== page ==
I wrote a book chapter on git it once, and it was well-received, so I’m going to self-recommend that for your git tutorial. After you read that, you might also enjoy a write-up in an entirely different direction (one word: blockchain!). In the book chapter you should read first, I mention a diff-snapshot duality, and the chapter approaches git as diffs while the second write-up approaches it as snapshots.

Continue when: You’ve gone through the tutorial linked above.


The source of all our data is in a database to which you will interface via structured query language. SQL is another of those old standards (1974) which is still very alive today, though it has its share of oddities and warts (e.g., there’s no standardized way to get metadata). The core of it is eminently sensible: select some columns, from some tables, joined together by matching certain keys, where certain restrictions are met, grouped in certain manners.

SQL is also Turing complete. Scroll down to §3.5 of this manual page and you’ll see queries that solve Sudoku grids and draw the Mandelbrot set. I’ve found that sort of power to be primarily useful for traversing node-and-edge networks; the thing about selecting from a table where certain restrictions are met is more than enough for now.

I’m going to self-recommend my chapter on SQL, (ch 3, p 90–97), or see an alternative below. SQLite3 is pre-installed on our servers and Cloud9 — it is fundamental to a lot of how computing works in the present day — so you can follow along directly. Get the sample data via

cd mwd_book_samples

The data-* files are all you’ll need from that mess.

Please use this as an opportunity to enjoy the two-pane arrangement. In one, you might have a script with an SQLite command, like

sqlite3 data-wb.db "
select *
from pop
where population <=50

and in the other you can repeatedly re-run the script as you modify your query.

(An aside: Looking at this book I wrote over a decade ago now, skim the appendices, pp 397ff, if you want more on shell scripting. I’ve apparently been convinced that people who do math benefit from knowing these things for a long time.)

If you’d like to hear a different writing voice for a while, this in-browser tutorial covers the SQL basics. Consider page 12 to be the conclusion, because our data is read-only, so table alteration and creation are things to look up should you need them.

I have a regret about that tutorial you just read (either one): it doesn’t cover the WITH clause. [ tells me SQLite’s manual page on the WITH clause (the one linked above that solves Sudoku puzzles) didn’t appear until 2014, years after the book came out]. Its usage is simple: give a query a name, then use that table as named in your main query. Here we produce a table with the count of elements in each class, then we get the average count from that table:

sqlite3 data-wb.db "
with grps as (
select count(*) as ct
from classes
group by class)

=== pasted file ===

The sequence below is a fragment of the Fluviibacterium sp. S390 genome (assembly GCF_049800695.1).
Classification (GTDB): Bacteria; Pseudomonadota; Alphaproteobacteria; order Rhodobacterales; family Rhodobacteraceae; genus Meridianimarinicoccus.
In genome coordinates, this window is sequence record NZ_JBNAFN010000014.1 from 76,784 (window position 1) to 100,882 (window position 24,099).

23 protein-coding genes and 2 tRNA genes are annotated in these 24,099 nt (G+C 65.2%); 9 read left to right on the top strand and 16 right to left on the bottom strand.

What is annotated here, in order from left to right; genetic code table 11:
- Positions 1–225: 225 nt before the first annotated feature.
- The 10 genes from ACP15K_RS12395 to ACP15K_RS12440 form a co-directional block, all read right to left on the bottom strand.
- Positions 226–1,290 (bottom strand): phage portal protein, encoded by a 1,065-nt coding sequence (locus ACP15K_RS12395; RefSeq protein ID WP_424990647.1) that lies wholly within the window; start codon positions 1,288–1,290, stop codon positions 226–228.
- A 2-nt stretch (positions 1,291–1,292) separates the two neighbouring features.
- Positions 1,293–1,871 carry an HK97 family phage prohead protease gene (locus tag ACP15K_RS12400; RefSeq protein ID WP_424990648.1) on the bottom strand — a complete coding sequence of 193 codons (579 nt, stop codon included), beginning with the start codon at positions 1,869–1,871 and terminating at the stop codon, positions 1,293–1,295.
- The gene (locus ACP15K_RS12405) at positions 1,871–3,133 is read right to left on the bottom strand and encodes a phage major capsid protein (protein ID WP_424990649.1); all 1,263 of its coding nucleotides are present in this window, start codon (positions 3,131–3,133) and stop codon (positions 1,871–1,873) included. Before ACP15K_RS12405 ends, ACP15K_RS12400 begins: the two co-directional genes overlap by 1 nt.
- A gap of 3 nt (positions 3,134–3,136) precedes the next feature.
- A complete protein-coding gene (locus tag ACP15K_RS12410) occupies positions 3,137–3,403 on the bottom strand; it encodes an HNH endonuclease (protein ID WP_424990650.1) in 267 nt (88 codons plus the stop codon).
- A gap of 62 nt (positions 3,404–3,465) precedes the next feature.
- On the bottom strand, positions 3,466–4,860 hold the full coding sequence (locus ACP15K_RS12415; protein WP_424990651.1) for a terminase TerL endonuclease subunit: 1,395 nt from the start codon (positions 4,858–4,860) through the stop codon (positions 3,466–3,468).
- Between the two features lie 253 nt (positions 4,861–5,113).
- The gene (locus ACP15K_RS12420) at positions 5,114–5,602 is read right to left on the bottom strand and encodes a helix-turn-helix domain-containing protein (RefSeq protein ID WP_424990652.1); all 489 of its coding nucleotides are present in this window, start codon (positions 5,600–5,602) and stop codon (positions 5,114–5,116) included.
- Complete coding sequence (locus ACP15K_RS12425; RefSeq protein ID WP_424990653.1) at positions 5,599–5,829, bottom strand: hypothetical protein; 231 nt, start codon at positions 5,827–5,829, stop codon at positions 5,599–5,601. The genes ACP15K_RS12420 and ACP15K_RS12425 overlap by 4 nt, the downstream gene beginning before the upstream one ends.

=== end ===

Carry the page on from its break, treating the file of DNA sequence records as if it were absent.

select avg(ct)
from grps"

Next, I want to get the total GDP and count of countries in each region as defined in the class table, then use that to get a category average (where each country counts as one unit in the average regardless of population), then report the average of those categories for high-income countries and for all others. The I want…then I want…then I want format becomes a sequence of queries:

sqlite3 data-wb.db "
with grps as (
select count(*) as ct, sum(gdp) as total_class_gdp, class,
class like 'High-%' as is_high
from classes, gdp
group by class),
regional_avgs as (
select total_class_gdp/ct as avg_gdp, is_high
from grps
select avg(avg_gdp), is_high
from regional_avgs
group by is_high

[Maybe also try replacing is_high with like '%Asia%' or like '%Africa%'.]

This breaking down into subtables makes complex queries much more readable, and even though SQL is declarative, you wind up with a more procedural flow. You also get a speed boost, because query optimizers are incredible systems designed by brilliant people, and putting your entire inquiry into one query allows those optimizers to better do their job.

WITH clauses are also important because sending temp tables back and forth to our database server is complicated and annoying, and a recent ratcheting-up of security effectively broke it. Do as much data prep as possible in one query, keeping it structured.

Continue when: you’ve gotten through p97 of the above SQL chapter or p12 of the online tutorial.

IX Python basics

Python is the lingua franca of computing in the present day. From a computer-science-y perspective, it is … fine. There’s a type for everything (lists, sets, dictionaries, tuples, collections, iterators, data frames, plus types for the sort of large-scale numeric computing we aim to do; see below). There is an enjoyable list comprehension mechanism. You don’t have to worry about the redundancy of indentation and delimiters setting apart blocks like { }, because only the indentation matters.

You’ll see that python3 is preinstalled on Cloud9. Just type its name on the command line to get the interactive python prompt, which will be useful at the beginning of your tutorial journey. (You can exit both the Python command line and the shell via <ctrl>+D.) Or put your script in in your text editor on the right and execute python3 on the command-line on the left, as will be essential as you continue. [A useful third way of working, Jupyter notebooks, is beyond the scope, because setting them up on c9 is nontrivial. It works on our in-house server though. Also, I’m trying to stress building replicable scripts, and that’s not quite the focus of Jupyter notebooks.]